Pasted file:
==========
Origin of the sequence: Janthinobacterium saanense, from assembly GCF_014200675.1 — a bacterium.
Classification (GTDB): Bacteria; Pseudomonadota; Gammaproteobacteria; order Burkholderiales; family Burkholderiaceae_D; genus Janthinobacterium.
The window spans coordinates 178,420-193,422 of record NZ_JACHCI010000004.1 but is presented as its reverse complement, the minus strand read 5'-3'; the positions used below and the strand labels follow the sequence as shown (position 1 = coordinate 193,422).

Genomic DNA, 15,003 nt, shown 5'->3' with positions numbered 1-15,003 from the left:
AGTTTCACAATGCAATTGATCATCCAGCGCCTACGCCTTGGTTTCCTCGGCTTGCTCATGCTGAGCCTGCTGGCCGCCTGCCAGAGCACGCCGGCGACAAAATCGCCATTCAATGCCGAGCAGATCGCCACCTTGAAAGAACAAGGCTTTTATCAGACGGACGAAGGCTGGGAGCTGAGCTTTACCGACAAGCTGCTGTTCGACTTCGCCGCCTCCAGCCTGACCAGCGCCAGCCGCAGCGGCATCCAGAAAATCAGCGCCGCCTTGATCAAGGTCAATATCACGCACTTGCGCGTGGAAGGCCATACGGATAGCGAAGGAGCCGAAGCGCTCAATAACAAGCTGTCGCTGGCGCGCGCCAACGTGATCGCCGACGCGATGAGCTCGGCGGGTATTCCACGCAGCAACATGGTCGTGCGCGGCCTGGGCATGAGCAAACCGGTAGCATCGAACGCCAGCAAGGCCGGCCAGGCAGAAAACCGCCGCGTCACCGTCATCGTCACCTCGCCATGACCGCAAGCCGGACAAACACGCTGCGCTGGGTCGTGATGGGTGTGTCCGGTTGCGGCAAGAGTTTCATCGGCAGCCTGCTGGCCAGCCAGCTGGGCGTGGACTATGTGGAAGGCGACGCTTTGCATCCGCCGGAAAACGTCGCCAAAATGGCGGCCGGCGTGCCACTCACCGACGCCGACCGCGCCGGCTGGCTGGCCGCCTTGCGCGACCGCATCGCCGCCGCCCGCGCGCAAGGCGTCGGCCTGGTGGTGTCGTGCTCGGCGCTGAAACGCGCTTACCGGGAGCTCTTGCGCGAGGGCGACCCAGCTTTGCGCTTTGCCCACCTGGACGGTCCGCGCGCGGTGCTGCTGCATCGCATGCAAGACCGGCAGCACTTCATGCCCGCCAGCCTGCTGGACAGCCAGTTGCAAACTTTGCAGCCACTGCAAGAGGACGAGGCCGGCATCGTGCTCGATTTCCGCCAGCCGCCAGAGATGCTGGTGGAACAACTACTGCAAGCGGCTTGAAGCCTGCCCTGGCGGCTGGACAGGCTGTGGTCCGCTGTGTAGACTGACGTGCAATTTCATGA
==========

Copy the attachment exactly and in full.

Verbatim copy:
Origin of the sequence: Janthinobacterium saanense, from assembly GCF_014200675.1 — a bacterium.
Classification (GTDB): Bacteria; Pseudomonadota; Gammaproteobacteria; order Burkholderiales; family Burkholderiaceae_D; genus Janthinobacterium.
The window spans coordinates 178,420-193,422 of record NZ_JACHCI010000004.1 but is presented as its reverse complement, the minus strand read 5'-3'; the positions used below and the strand labels follow the sequence as shown (position 1 = coordinate 193,422).

Genomic DNA, 15,003 nt, shown 5'->3' with positions numbered 1-15,003 from the left:
AGTTTCACAATGCAATTGATCATCCAGCGCCTACGCCTTGGTTTCCTCGGCTTGCTCATGCTGAGCCTGCTGGCCGCCTGCCAGAGCACGCCGGCGACAAAATCGCCATTCAATGCCGAGCAGATCGCCACCTTGAAAGAACAAGGCTTTTATCAGACGGACGAAGGCTGGGAGCTGAGCTTTACCGACAAGCTGCTGTTCGACTTCGCCGCCTCCAGCCTGACCAGCGCCAGCCGCAGCGGCATCCAGAAAATCAGCGCCGCCTTGATCAAGGTCAATATCACGCACTTGCGCGTGGAAGGCCATACGGATAGCGAAGGAGCCGAAGCGCTCAATAACAAGCTGTCGCTGGCGCGCGCCAACGTGATCGCCGACGCGATGAGCTCGGCGGGTATTCCACGCAGCAACATGGTCGTGCGCGGCCTGGGCATGAGCAAACCGGTAGCATCGAACGCCAGCAAGGCCGGCCAGGCAGAAAACCGCCGCGTCACCGTCATCGTCACCTCGCCATGACCGCAAGCCGGACAAACACGCTGCGCTGGGTCGTGATGGGTGTGTCCGGTTGCGGCAAGAGTTTCATCGGCAGCCTGCTGGCCAGCCAGCTGGGCGTGGACTATGTGGAAGGCGACGCTTTGCATCCGCCGGAAAACGTCGCCAAAATGGCGGCCGGCGTGCCACTCACCGACGCCGACCGCGCCGGCTGGCTGGCCGCCTTGCGCGACCGCATCGCCGCCGCCCGCGCGCAAGGCGTCGGCCTGGTGGTGTCGTGCTCGGCGCTGAAACGCGCTTACCGGGAGCTCTTGCGCGAGGGCGACCCAGCTTTGCGCTTTGCCCACCTGGACGGTCCGCGCGCGGTGCTGCTGCATCGCATGCAAGACCGGCAGCACTTCATGCCCGCCAGCCTGCTGGACAGCCAGTTGCAAACTTTGCAGCCACTGCAAGAGGACGAGGCCGGCATCGTGCTCGATTTCCGCCAGCCGCCAGAGATGCTGGTGGAACAACTACTGCAAGCGGCTTGAAGCCTGCCCTGGCGGCTGGACAGGCTGTGGTCCGCTGTGTAGACTGACGTGCAATTTCATGA